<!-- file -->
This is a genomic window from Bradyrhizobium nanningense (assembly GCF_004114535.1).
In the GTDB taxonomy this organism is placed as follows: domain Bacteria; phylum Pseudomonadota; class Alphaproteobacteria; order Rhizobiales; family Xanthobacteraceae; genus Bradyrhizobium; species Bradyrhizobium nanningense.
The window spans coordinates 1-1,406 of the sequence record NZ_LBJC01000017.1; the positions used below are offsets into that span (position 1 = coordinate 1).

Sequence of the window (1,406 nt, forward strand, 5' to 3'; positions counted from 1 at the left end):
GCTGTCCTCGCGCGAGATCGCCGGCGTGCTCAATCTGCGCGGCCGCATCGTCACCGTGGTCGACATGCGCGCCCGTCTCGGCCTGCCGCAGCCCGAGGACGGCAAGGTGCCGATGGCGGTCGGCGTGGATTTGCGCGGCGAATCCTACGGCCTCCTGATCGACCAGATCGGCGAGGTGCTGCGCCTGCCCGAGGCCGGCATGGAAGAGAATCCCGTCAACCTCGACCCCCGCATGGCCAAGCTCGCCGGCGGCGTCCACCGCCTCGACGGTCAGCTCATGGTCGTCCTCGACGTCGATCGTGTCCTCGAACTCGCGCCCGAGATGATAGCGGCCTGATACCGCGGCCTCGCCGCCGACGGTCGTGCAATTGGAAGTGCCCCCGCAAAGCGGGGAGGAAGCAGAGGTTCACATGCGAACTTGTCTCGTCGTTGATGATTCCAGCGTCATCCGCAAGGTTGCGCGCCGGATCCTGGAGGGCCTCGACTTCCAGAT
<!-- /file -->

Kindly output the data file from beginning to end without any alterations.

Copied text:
This is a genomic window from Bradyrhizobium nanningense (assembly GCF_004114535.1).
In the GTDB taxonomy this organism is placed as follows: domain Bacteria; phylum Pseudomonadota; class Alphaproteobacteria; order Rhizobiales; family Xanthobacteraceae; genus Bradyrhizobium; species Bradyrhizobium nanningense.
The window spans coordinates 1-1,406 of the sequence record NZ_LBJC01000017.1; the positions used below are offsets into that span (position 1 = coordinate 1).

Sequence of the window (1,406 nt, forward strand, 5' to 3'; positions counted from 1 at the left end):
GCTGTCCTCGCGCGAGATCGCCGGCGTGCTCAATCTGCGCGGCCGCATCGTCACCGTGGTCGACATGCGCGCCCGTCTCGGCCTGCCGCAGCCCGAGGACGGCAAGGTGCCGATGGCGGTCGGCGTGGATTTGCGCGGCGAATCCTACGGCCTCCTGATCGACCAGATCGGCGAGGTGCTGCGCCTGCCCGAGGCCGGCATGGAAGAGAATCCCGTCAACCTCGACCCCCGCATGGCCAAGCTCGCCGGCGGCGTCCACCGCCTCGACGGTCAGCTCATGGTCGTCCTCGACGTCGATCGTGTCCTCGAACTCGCGCCCGAGATGATAGCGGCCTGATACCGCGGCCTCGCCGCCGACGGTCGTGCAATTGGAAGTGCCCCCGCAAAGCGGGGAGGAAGCAGAGGTTCACATGCGAACTTGTCTCGTCGTTGATGATTCCAGCGTCATCCGCAAGGTTGCGCGCCGGATCCTGGAGGGCCTCGACTTCCAGAT